Training » Old Dogs (even car dogs) CAN learn new tricks!

Old dogs (even car dogs) CAN learn new tricks!

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The call came in around 2:30 PM on Thursday. I was glad to hear from Steve. About a month earlier, we met and had begun working together. His dealership happens to be one of the franchises, that in recent years, has struggled. New car sales had fallen off as his manufacture’s incentives had waned. Regardless of how he advertised, lot traffic simply was not what it used to be. As a result, Steve had wisely decided to supplement his bottom line by proactively pursuing subprime sales.

After having evaluated our solution, Steve had come on board and was underway in his pursuit. Bob, our regional manager, had been to the dealership to train Steve’s managers and staff. We had toll free numbers in place. Our live operators were taking initial customer interviews around the clock. Marketing was placed, beginning with direct mail, and lead flow was good. Steve’s staff was working the leads through the CRM tool and new sales had already more than paid for his initial investment.

Steve’s staff was not new to subprime. Like most dealerships, they saw quite a bit of it walking on their lot every day. They used DealerTrack to submit applications to lenders for approval and had a finance manager on staff who used to specialize in subprime. Steve was returning a call because Bob had reached him with a concern that his staff was not maximizing their opportunity for sales. Bob was out of the office and Steve was calling me to find out the reasons for our concern.

The reasons were actually buried in the “Notes” section of our CRM. Bob saw a number of pre-qualifying questions that his staff had been asking when making initial follow up calls to customers. At first, Steve was caught off guard by my comments. The notes showed questions about down payments, co-signers, stips, payoffs on trade-ins and concerns about the quality of some applicants’ credit. Some customers that appeared to be less qualified had only been contacted one time. In these cases, single messages had been left asking the customers to call the dealership. Steve was caught off guard because for years this had been normal business practice. As we talked further, a light bulb went off. He asked if Bob and I could stop by early next week to meet again with his managers and staff.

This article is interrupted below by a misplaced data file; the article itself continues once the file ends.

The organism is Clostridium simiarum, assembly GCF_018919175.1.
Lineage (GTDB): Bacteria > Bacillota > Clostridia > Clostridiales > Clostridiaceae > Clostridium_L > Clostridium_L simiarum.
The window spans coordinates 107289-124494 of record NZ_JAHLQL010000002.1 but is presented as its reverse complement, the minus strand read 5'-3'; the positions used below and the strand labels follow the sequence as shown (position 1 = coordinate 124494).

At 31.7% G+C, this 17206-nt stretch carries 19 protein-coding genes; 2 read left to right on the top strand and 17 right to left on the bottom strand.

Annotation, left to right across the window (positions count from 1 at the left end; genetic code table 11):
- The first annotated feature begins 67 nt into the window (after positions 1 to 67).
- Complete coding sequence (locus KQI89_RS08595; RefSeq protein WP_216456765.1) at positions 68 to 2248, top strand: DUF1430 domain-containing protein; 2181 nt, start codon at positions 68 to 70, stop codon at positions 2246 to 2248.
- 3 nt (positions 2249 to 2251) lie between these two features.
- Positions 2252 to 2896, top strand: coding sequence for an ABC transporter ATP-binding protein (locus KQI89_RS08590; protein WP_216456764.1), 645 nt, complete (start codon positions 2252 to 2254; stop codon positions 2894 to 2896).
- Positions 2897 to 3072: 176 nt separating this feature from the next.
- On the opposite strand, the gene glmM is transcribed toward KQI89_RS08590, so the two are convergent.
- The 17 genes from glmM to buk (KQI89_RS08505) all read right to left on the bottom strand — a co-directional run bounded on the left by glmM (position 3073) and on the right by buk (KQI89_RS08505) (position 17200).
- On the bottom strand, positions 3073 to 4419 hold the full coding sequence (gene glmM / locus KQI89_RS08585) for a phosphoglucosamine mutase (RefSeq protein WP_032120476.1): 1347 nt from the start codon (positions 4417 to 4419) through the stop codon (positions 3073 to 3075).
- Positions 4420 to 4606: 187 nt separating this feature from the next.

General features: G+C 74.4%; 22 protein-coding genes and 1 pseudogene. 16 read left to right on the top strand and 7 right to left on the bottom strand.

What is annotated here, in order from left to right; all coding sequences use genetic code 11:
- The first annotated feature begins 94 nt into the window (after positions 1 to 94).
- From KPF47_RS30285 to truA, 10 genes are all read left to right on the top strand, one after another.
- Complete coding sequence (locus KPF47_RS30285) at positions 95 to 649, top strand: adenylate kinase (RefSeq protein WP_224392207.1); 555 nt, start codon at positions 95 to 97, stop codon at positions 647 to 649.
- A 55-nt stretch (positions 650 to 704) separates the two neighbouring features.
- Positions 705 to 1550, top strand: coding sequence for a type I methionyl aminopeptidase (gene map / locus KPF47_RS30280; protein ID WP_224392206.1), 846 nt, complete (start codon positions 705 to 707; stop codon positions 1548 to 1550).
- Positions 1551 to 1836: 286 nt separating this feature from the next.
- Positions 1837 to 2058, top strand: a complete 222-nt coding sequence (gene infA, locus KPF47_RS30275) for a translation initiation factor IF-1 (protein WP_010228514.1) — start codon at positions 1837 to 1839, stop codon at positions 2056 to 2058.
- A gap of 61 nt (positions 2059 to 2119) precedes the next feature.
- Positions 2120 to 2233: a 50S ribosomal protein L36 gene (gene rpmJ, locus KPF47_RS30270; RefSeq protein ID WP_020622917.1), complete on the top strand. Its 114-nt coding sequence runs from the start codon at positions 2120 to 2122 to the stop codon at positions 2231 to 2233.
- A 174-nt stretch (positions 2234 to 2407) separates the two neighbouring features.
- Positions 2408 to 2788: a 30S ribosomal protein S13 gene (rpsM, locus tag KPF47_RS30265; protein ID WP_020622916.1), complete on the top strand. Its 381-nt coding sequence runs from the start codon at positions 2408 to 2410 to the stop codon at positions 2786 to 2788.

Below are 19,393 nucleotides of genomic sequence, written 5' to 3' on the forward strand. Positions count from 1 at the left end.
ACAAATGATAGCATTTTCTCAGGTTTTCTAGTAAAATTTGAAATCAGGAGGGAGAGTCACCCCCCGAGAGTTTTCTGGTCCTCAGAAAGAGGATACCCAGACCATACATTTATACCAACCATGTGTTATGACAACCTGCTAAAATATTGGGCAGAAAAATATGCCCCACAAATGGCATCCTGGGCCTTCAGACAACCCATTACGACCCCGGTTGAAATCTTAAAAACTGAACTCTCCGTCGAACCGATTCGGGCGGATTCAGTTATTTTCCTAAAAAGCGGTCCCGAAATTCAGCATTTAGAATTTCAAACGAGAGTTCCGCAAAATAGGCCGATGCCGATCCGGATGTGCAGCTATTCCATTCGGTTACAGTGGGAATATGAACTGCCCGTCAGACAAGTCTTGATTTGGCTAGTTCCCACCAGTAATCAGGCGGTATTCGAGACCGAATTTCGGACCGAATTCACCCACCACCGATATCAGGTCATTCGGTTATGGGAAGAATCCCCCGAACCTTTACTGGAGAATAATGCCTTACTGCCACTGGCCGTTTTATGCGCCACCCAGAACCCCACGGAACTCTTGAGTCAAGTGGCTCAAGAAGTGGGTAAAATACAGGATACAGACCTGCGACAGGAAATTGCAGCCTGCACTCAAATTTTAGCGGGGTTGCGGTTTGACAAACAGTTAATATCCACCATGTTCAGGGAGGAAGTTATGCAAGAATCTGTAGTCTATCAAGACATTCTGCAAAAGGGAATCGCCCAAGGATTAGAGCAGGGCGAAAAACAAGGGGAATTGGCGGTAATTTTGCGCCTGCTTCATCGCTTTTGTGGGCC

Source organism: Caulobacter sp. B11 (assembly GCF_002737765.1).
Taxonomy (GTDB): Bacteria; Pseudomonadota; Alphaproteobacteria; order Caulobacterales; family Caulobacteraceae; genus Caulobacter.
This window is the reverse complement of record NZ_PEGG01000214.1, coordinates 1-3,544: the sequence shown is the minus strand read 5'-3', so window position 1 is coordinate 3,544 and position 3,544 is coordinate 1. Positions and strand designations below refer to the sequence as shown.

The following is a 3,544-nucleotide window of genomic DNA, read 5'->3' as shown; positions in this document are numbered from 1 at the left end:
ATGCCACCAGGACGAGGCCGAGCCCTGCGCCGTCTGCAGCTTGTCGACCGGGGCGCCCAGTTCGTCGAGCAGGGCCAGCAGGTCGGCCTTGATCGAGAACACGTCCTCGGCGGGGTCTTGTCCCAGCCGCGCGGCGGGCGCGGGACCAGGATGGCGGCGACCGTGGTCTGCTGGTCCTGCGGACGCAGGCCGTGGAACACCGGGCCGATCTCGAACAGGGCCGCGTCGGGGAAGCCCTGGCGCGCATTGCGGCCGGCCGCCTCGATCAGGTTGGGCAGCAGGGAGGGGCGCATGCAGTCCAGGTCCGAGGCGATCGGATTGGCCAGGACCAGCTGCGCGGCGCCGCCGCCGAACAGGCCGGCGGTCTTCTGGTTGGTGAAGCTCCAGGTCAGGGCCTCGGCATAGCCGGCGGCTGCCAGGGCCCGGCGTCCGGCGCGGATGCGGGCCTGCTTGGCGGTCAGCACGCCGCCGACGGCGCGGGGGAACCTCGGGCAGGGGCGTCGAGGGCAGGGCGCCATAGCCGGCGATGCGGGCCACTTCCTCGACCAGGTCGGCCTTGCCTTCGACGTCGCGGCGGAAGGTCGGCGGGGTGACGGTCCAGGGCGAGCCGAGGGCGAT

The meeting began with a brief introduction by Steve. He had asked us to stop by to review some the Best Practices we had discussed by phone. We began our interview with the managers, following their process of handling a lead from the moment it comes in. Our follow-on questions were then directed to the sales reps who were calling the customers to set appointments. We wanted to know what they said and talked about when calling the customers. After asking some additional clarifying questions, we began to constructively critique their process. We focused on their pre-qualifying prospects.

Six of the seven people in the room quickly came to agreement. However for Kyle, a rep who was setting appointments, it was a struggle. He had been in the business for 15+ years. He had “worked plenty of subprime customers” and had learned “that it was best to not waste his time bringing these customers to the dealership without qualifying them first”. I want to share with you five of the Best Practices for Subprime that we discussed that day.

Don’t consider your leads as “leads”; consider them as “ups”. You would not ignore an “up” on the lot. Don’t ignore any of your “leads” either.